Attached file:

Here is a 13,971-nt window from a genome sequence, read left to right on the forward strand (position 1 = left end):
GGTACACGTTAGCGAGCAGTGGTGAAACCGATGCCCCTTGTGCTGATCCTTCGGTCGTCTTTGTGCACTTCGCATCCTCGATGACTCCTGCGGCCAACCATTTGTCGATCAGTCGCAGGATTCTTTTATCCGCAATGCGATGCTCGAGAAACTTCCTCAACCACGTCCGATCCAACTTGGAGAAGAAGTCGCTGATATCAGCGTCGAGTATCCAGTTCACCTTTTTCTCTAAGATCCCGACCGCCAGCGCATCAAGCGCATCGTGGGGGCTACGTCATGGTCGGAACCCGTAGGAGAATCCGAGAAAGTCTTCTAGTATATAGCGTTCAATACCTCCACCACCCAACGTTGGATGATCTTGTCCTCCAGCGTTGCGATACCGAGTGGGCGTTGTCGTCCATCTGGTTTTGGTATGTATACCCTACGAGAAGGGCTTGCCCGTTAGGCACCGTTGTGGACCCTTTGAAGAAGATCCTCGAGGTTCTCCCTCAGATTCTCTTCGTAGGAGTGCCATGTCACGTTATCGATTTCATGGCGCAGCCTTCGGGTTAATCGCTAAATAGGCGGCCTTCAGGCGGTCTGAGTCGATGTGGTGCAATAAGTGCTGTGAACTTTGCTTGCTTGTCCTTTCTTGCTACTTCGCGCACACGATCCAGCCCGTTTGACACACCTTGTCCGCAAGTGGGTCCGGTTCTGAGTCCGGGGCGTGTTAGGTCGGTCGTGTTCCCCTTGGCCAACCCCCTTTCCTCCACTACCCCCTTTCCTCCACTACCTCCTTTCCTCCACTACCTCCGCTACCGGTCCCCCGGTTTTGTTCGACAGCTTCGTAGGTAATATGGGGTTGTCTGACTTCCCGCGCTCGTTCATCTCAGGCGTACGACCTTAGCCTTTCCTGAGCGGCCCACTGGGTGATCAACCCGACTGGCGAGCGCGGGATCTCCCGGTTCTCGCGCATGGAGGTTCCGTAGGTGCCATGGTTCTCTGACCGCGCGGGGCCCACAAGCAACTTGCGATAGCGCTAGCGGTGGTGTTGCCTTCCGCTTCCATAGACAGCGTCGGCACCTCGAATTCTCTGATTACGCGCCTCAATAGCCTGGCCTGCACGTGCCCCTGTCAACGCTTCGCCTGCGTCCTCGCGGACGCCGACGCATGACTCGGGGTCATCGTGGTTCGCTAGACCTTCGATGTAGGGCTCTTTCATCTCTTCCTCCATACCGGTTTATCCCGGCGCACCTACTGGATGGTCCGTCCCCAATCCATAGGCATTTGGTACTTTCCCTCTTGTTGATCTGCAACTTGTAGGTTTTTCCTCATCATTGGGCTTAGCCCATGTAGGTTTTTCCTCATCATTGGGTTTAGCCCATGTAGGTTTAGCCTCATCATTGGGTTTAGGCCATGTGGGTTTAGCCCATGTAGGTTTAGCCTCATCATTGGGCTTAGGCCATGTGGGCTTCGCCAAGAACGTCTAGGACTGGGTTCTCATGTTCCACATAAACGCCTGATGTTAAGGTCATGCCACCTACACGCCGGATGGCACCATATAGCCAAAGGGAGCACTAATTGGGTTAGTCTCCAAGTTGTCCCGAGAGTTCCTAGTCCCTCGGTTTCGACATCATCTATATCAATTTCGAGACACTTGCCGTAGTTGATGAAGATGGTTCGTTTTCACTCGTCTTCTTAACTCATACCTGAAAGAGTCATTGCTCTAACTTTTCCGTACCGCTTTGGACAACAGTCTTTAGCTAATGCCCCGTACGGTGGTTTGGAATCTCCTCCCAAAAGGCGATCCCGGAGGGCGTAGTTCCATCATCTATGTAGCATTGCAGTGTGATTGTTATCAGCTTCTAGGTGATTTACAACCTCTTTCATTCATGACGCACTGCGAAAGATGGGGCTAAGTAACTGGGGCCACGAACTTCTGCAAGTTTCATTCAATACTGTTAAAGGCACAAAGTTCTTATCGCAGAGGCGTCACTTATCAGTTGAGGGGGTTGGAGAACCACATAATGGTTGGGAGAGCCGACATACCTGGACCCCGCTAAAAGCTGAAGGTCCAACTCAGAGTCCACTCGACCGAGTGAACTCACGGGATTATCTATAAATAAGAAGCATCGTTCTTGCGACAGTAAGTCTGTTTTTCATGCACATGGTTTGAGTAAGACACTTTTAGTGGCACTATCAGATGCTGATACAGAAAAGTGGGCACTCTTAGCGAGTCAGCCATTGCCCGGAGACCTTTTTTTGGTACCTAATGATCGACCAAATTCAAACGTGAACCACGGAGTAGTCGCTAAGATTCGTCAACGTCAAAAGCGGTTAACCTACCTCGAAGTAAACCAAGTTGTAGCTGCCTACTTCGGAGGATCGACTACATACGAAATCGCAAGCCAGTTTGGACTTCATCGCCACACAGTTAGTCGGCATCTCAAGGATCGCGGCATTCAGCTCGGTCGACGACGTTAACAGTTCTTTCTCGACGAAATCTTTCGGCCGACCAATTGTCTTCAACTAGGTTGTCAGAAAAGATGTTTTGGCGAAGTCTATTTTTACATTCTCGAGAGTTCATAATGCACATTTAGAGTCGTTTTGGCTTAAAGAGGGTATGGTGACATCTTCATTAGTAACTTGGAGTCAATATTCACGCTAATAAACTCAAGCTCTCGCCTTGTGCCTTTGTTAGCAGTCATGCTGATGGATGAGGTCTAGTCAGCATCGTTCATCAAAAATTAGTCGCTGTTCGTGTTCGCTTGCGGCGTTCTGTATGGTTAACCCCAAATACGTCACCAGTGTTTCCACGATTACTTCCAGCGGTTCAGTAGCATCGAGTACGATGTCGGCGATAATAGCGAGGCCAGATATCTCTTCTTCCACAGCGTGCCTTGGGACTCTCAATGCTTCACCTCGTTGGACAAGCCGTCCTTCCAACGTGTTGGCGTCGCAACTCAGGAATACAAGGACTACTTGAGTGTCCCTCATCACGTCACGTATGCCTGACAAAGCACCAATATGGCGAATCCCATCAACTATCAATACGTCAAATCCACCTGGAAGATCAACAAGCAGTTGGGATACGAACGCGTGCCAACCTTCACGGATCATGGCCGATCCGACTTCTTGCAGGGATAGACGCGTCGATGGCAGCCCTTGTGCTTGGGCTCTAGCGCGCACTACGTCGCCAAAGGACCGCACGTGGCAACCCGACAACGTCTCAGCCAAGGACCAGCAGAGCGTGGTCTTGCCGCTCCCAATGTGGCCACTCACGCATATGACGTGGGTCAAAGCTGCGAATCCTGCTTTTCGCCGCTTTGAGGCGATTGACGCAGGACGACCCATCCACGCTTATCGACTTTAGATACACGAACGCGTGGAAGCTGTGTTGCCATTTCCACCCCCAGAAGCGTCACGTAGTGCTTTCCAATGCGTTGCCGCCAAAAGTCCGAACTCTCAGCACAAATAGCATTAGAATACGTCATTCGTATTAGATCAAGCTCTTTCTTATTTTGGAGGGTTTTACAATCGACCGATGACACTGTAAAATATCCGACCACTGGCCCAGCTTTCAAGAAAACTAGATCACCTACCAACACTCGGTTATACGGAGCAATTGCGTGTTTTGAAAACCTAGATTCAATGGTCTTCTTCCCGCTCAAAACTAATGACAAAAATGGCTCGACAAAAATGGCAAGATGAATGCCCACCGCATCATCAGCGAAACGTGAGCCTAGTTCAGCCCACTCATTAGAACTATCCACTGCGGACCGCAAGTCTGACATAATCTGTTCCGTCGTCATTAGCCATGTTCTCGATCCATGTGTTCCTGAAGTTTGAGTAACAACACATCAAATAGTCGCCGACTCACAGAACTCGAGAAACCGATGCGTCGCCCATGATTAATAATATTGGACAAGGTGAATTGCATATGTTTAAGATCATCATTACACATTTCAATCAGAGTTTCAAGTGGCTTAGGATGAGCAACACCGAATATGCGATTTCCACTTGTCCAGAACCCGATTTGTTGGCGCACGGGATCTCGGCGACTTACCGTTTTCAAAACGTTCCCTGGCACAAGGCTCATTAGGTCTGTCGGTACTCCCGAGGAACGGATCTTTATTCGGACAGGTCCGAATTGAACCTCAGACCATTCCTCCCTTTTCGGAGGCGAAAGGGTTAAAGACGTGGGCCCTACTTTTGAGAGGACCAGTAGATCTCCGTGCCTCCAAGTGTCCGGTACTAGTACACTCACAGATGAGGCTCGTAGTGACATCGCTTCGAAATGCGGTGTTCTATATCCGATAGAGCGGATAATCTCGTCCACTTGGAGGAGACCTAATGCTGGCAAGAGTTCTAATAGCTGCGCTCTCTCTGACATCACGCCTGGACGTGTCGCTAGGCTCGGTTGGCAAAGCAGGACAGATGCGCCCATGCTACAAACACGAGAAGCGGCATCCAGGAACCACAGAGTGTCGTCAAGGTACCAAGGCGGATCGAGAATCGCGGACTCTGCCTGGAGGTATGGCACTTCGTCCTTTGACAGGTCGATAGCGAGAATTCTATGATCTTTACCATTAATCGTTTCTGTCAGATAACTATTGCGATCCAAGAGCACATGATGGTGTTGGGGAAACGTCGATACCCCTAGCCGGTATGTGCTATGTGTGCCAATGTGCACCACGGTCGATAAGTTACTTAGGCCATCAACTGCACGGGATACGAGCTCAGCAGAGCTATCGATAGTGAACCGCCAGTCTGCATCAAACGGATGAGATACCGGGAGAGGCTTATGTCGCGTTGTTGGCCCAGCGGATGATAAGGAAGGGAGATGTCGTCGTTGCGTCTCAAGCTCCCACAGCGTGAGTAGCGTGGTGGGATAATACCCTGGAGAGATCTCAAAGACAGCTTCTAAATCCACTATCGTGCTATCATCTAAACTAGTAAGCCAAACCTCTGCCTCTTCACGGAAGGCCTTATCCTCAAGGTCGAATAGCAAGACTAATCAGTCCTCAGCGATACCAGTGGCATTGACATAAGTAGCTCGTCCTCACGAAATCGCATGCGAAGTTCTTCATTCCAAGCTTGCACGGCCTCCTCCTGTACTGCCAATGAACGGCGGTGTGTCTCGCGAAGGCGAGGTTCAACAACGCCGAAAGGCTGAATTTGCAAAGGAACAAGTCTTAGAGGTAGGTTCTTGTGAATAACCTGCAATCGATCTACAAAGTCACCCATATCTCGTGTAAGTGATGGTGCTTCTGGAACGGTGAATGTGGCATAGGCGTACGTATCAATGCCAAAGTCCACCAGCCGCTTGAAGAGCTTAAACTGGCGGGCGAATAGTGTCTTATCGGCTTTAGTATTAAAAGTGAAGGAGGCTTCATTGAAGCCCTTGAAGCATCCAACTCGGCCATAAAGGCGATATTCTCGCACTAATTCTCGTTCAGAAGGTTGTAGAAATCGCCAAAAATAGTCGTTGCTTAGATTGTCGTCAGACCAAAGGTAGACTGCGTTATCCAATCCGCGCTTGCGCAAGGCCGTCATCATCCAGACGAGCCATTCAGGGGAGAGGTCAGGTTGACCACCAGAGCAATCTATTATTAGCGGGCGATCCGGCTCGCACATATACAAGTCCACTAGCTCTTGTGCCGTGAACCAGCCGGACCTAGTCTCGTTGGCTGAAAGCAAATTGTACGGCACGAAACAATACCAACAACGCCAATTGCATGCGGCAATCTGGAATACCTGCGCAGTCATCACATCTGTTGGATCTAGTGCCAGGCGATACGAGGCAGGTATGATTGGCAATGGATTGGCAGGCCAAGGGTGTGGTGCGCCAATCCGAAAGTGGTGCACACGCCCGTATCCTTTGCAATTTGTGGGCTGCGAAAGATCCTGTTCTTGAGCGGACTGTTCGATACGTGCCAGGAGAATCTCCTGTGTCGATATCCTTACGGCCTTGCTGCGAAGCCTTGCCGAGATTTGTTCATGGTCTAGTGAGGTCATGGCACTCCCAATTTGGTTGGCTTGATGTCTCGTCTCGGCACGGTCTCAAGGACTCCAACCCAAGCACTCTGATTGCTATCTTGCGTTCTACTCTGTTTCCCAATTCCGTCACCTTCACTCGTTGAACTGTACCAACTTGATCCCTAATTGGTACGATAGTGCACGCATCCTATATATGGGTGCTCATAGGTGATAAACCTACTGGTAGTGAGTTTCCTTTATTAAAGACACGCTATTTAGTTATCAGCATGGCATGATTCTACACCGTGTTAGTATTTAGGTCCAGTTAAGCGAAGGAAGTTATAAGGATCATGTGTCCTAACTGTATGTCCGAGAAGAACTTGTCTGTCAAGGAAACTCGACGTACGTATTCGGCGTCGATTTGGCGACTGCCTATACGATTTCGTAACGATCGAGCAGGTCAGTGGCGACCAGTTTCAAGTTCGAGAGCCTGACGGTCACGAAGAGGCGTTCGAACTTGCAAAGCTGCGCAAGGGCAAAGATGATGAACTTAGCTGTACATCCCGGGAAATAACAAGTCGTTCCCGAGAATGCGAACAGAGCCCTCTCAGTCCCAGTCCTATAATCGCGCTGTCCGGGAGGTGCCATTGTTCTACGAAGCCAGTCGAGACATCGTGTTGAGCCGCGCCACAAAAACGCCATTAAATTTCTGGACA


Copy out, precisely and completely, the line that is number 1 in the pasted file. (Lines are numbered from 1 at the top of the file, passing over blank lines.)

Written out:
Here is a 13,971-nt window from a genome sequence, read left to right on the forward strand (position 1 = left end):